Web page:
Therefore: Grk. oun, conj. everyone: Grk. pas, adj. who: Grk. hostis, relative pronoun, used as a generalizing reference to the subject of the verb. hears: Grk. akouō, pres., may mean (1) to hear, with the focus on willingness to listen or to heed the substance of what is said; (2) hear with comprehension, understand; or (3) receive information aurally, hear, hear about. The first meaning has relevance here. In the LXX akouō consistently stands for Heb. shama, which not only means to apprehend, but also to accept and to act upon what has been apprehended (DNTT 2:173). these: Grk. houtos, demonstrative pronoun signifying a person or thing set forth in narrative that precedes its use or follows it; this, these, m. pl.
words: Grk. logos, m. pl., vocalized expression, word, discourse, statement, message or speech. In the LXX logos stands principally for Heb. dabar (SH-1697), speech, word, report, command, advice, counsel, thing, or matter (Gen 29:13; BDB 182). Logos is also used for Heb. amar (SH-559), to utter or say (Gen 34:8); imrah (SH-565), speech, utterance, or word (Gen 4:23); and Aram. millah (SH-4406), word, utterance, or matter (Dan 4:31) (DNTT 3:1087). of Mine: 1p-pron. Yeshua alludes to the content of his teaching contained in the Sermon on the Mount. The Torah promises strict accountability for those who do not heed the words of the true prophet.
"I will raise up a prophet from among their countrymen like you, and I will put My words in his mouth, and he shall speak to them all that I command him. It shall come about that whoever will not listen to My words which he shall speak in My name, I Myself will require it of him." (Deut 18:18-19)
and acts: Grk. poieō, pres., lit. "does." See verse 12 above. on them: 3p-pl. pers. pron. In Hebrew thought hearing must always lead to doing. This is reminiscent of Moses exhortation to Israel.
"Hear, O Israel, the statutes and the ordinances which I am speaking today in your hearing, that you may learn them and observe them carefully. (Deut 5:1)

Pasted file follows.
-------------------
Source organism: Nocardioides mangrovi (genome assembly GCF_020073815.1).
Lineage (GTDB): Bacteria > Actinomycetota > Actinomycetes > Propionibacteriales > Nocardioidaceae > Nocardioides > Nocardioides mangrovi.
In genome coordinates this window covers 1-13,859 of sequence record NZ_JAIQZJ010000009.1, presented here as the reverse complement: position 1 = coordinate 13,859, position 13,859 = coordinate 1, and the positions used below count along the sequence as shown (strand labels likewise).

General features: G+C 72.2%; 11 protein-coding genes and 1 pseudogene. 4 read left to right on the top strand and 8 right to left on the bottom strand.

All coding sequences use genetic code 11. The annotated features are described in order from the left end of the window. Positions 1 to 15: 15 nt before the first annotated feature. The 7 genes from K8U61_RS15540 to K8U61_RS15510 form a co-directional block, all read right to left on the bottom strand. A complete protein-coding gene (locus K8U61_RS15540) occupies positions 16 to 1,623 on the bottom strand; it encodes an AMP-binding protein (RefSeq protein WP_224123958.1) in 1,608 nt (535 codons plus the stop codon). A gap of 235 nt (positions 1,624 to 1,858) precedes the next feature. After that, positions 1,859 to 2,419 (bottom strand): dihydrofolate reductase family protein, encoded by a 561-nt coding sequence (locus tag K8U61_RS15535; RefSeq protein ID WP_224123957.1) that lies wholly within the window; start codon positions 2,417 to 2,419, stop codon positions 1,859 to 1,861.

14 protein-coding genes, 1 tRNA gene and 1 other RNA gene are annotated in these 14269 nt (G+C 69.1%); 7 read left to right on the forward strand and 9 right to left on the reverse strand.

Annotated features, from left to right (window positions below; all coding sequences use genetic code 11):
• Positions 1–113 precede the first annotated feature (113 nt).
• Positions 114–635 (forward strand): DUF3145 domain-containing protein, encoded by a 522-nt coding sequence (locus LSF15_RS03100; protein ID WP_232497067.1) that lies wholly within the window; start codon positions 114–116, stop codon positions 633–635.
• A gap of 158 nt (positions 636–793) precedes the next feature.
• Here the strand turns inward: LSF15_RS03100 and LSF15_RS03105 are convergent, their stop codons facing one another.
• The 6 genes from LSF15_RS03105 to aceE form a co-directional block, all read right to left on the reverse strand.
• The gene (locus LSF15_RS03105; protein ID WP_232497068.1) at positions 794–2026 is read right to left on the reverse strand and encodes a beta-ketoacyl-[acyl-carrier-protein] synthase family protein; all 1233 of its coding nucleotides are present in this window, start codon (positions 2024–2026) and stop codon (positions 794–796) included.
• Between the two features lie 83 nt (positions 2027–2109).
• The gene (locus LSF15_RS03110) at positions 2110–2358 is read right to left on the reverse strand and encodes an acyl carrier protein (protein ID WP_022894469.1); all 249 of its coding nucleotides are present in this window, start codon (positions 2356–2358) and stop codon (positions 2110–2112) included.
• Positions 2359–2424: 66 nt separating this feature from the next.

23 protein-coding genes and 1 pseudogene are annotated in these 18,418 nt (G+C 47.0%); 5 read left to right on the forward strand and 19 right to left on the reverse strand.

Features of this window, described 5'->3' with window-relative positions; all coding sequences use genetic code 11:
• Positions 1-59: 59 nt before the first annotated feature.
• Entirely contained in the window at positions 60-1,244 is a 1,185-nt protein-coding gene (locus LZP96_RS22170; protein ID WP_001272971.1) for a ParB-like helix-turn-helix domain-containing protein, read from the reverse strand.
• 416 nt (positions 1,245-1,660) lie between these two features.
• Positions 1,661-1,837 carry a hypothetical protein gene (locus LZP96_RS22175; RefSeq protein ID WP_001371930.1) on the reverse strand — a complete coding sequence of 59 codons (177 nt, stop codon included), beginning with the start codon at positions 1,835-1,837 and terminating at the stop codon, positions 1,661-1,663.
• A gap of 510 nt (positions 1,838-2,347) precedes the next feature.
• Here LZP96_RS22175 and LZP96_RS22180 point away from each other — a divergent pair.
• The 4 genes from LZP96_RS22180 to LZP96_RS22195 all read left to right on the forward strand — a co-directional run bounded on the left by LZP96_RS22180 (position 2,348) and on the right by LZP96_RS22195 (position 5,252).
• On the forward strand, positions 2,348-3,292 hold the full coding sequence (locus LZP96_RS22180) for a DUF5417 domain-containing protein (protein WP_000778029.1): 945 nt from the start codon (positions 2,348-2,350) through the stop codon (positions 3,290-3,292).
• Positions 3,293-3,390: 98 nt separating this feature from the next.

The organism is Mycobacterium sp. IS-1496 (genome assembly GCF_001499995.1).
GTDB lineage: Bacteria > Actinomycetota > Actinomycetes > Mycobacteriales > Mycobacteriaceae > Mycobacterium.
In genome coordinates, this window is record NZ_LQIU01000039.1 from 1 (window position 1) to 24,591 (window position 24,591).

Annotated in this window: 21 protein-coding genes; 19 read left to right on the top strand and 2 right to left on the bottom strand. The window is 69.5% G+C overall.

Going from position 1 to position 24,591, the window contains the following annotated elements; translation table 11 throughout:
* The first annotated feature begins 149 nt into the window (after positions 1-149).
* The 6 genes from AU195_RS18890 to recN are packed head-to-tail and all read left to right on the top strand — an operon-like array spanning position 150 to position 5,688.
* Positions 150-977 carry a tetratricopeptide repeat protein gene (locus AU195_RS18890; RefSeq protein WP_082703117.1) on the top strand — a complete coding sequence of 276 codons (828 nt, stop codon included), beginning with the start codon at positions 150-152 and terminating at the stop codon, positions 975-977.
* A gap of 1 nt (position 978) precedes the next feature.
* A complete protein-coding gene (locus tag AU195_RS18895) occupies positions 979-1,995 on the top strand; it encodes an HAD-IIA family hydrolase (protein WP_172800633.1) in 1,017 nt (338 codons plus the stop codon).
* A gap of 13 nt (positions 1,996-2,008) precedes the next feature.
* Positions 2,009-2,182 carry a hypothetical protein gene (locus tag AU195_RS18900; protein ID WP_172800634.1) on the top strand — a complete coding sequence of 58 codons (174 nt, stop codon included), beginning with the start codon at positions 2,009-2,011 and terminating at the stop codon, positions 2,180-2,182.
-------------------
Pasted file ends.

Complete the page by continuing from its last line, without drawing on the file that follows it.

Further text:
"But prove yourselves doers of the word, and not merely hearers who delude themselves." (Jas 1:22)
In Hebrew writing parts of the human body were often used as allusions to behavior, both positive and negative (cf. Matt 5:29f; Rom 6:13; Heb 12:13). Here Yeshua makes a reference to "hearing" in order to make a point. The human ear is a beautifully designed organ to receive sound. The ear, of course, does not pick and choose the sounds it will accept. By turning the physical function of the ear into a metaphor, Yeshua could address the root issue in obedience. The metaphor of "hearing" points to the willingness to learn or to be open to the truth and then obey the truth.
may be compared: Grk. homoioō, fut. pass., may mean (1) cause to be like or (2) make a comparison. The second meaning applies here. to a wise: Grk. phronimos, using one's wits effectively; prudent, judicious. Mounce adds 'considerate, thoughtful, prudent, discreet, sensible, and wise.' HELPS notes that phronimos is the root of the English term "diaphragm," which controls key body functions from the inside out; properly, "how we size things up." man: Grk. anēr, man (for Heb. adam), an adult man without regard to marital status. A few versions unnecessarily make the noun gender neutral with "person" (CEV, GW, NLT, NOG). Yeshua may very well have a specific man in mind.
who: Grk. hostis. built: Grk. oikodomeō, aor., to erect a structure, which can be new construction, restoration of a structure or adding on to an existing structure. his house: Grk. oikia, may mean either (1) a habitable structure; house, abode, private residence (Matt 2:11; John 11:31); (2) fig. of a group within a house; household or family (Matt 10:13; John 4:53); (3) fig. of goods, property or means (Matt 23:13); (4) fig. of a life built on certain values (Matt 7:24-27); or (5) fig. of the bodily abode of the soul (2Cor 5:1). In the LXX oikia is used to translate Heb. bayit (SH-1004), house as a dwelling habitation, household, or descendants. Considering the literal and figurative uses of oikia, Yeshua could have layers of meaning in this saying.